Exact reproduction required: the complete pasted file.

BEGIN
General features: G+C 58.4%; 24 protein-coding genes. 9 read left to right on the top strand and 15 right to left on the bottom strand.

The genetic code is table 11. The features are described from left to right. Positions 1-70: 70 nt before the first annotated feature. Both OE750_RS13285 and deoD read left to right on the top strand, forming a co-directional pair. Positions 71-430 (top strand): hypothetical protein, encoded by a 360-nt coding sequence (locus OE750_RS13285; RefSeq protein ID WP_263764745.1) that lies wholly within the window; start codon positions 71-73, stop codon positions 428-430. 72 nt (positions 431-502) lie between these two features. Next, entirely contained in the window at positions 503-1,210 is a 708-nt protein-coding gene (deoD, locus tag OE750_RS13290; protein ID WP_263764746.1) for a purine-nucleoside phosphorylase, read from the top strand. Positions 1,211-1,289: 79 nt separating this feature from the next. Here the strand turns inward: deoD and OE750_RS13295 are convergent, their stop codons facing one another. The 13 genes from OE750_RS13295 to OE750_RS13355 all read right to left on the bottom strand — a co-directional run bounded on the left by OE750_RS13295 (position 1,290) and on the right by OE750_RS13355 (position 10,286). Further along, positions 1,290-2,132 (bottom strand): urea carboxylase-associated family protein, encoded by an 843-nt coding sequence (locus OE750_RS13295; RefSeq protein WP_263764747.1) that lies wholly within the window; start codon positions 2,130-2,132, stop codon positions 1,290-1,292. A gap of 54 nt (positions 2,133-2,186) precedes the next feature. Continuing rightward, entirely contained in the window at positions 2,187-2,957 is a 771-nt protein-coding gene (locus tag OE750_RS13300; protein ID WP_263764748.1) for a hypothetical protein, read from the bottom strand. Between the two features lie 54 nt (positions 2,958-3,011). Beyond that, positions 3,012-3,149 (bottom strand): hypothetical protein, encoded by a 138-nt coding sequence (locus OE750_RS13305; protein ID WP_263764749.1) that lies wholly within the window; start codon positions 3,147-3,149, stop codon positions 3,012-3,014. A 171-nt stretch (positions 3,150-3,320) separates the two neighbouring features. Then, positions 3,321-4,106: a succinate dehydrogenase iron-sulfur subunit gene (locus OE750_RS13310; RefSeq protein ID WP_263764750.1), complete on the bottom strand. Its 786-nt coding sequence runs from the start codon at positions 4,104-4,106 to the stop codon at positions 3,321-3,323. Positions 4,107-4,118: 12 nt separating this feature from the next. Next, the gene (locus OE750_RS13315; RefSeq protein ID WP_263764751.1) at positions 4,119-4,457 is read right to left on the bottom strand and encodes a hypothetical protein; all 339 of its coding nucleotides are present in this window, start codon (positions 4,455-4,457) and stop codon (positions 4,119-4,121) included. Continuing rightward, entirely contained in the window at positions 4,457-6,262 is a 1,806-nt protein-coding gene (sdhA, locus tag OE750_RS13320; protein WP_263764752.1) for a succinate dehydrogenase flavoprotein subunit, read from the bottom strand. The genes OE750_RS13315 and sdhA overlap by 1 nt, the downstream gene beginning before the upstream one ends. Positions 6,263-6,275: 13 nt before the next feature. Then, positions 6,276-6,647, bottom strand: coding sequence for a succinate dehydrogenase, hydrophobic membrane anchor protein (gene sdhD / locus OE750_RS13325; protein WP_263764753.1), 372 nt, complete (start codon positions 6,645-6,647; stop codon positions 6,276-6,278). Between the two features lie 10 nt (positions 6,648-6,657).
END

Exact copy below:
General features: G+C 58.4%; 24 protein-coding genes. 9 read left to right on the top strand and 15 right to left on the bottom strand.

The genetic code is table 11. The features are described from left to right. Positions 1-70: 70 nt before the first annotated feature. Both OE750_RS13285 and deoD read left to right on the top strand, forming a co-directional pair. Positions 71-430 (top strand): hypothetical protein, encoded by a 360-nt coding sequence (locus OE750_RS13285; RefSeq protein ID WP_263764745.1) that lies wholly within the window; start codon positions 71-73, stop codon positions 428-430. 72 nt (positions 431-502) lie between these two features. Next, entirely contained in the window at positions 503-1,210 is a 708-nt protein-coding gene (deoD, locus tag OE750_RS13290; protein ID WP_263764746.1) for a purine-nucleoside phosphorylase, read from the top strand. Positions 1,211-1,289: 79 nt separating this feature from the next. Here the strand turns inward: deoD and OE750_RS13295 are convergent, their stop codons facing one another. The 13 genes from OE750_RS13295 to OE750_RS13355 all read right to left on the bottom strand — a co-directional run bounded on the left by OE750_RS13295 (position 1,290) and on the right by OE750_RS13355 (position 10,286). Further along, positions 1,290-2,132 (bottom strand): urea carboxylase-associated family protein, encoded by an 843-nt coding sequence (locus OE750_RS13295; RefSeq protein WP_263764747.1) that lies wholly within the window; start codon positions 2,130-2,132, stop codon positions 1,290-1,292. A gap of 54 nt (positions 2,133-2,186) precedes the next feature. Continuing rightward, entirely contained in the window at positions 2,187-2,957 is a 771-nt protein-coding gene (locus tag OE750_RS13300; protein ID WP_263764748.1) for a hypothetical protein, read from the bottom strand. Between the two features lie 54 nt (positions 2,958-3,011). Beyond that, positions 3,012-3,149 (bottom strand): hypothetical protein, encoded by a 138-nt coding sequence (locus OE750_RS13305; protein ID WP_263764749.1) that lies wholly within the window; start codon positions 3,147-3,149, stop codon positions 3,012-3,014. A 171-nt stretch (positions 3,150-3,320) separates the two neighbouring features. Then, positions 3,321-4,106: a succinate dehydrogenase iron-sulfur subunit gene (locus OE750_RS13310; RefSeq protein ID WP_263764750.1), complete on the bottom strand. Its 786-nt coding sequence runs from the start codon at positions 4,104-4,106 to the stop codon at positions 3,321-3,323. Positions 4,107-4,118: 12 nt separating this feature from the next. Next, the gene (locus OE750_RS13315; RefSeq protein ID WP_263764751.1) at positions 4,119-4,457 is read right to left on the bottom strand and encodes a hypothetical protein; all 339 of its coding nucleotides are present in this window, start codon (positions 4,455-4,457) and stop codon (positions 4,119-4,121) included. Continuing rightward, entirely contained in the window at positions 4,457-6,262 is a 1,806-nt protein-coding gene (sdhA, locus tag OE750_RS13320; protein WP_263764752.1) for a succinate dehydrogenase flavoprotein subunit, read from the bottom strand. The genes OE750_RS13315 and sdhA overlap by 1 nt, the downstream gene beginning before the upstream one ends. Positions 6,263-6,275: 13 nt before the next feature. Then, positions 6,276-6,647, bottom strand: coding sequence for a succinate dehydrogenase, hydrophobic membrane anchor protein (gene sdhD / locus OE750_RS13325; protein WP_263764753.1), 372 nt, complete (start codon positions 6,645-6,647; stop codon positions 6,276-6,278). Between the two features lie 10 nt (positions 6,648-6,657).